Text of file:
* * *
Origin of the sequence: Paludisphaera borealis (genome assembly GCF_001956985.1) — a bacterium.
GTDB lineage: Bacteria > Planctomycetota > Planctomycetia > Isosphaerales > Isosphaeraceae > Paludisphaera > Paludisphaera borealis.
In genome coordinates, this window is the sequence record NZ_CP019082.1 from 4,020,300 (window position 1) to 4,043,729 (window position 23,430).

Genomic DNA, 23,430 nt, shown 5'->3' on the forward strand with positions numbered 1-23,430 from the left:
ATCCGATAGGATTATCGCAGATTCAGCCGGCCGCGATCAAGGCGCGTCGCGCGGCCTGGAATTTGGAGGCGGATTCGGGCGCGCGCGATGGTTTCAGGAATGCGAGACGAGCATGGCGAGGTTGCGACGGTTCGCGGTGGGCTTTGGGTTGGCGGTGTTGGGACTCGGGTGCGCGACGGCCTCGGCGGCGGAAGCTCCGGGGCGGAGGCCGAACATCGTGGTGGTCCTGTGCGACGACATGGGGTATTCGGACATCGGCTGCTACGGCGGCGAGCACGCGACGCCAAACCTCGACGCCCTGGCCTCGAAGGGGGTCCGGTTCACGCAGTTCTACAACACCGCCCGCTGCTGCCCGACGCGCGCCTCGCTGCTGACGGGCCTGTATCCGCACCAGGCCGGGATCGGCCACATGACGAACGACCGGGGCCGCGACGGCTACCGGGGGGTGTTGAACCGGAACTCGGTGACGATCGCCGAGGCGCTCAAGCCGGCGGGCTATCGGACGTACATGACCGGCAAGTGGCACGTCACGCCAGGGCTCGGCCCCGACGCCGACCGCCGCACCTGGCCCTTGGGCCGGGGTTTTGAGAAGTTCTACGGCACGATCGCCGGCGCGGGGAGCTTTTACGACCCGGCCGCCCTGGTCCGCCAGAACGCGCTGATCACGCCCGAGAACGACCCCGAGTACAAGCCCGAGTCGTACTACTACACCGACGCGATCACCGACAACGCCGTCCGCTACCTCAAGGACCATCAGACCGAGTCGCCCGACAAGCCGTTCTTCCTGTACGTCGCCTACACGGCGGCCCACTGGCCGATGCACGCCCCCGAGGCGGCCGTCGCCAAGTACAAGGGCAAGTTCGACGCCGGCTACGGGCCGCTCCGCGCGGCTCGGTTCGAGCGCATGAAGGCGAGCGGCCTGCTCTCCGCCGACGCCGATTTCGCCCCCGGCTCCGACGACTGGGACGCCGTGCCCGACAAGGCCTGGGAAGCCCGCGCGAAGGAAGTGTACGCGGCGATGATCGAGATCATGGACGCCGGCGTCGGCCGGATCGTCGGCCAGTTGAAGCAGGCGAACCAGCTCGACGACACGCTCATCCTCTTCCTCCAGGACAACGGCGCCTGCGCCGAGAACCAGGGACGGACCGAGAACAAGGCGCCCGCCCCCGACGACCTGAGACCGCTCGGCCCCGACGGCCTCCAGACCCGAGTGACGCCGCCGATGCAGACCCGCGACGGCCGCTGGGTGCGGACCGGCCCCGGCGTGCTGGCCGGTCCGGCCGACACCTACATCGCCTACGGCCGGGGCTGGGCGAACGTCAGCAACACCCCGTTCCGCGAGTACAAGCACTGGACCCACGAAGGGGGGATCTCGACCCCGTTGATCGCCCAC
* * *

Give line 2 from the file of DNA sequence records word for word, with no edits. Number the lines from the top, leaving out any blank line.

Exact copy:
GTDB lineage: Bacteria > Planctomycetota > Planctomycetia > Isosphaerales > Isosphaeraceae > Paludisphaera > Paludisphaera borealis.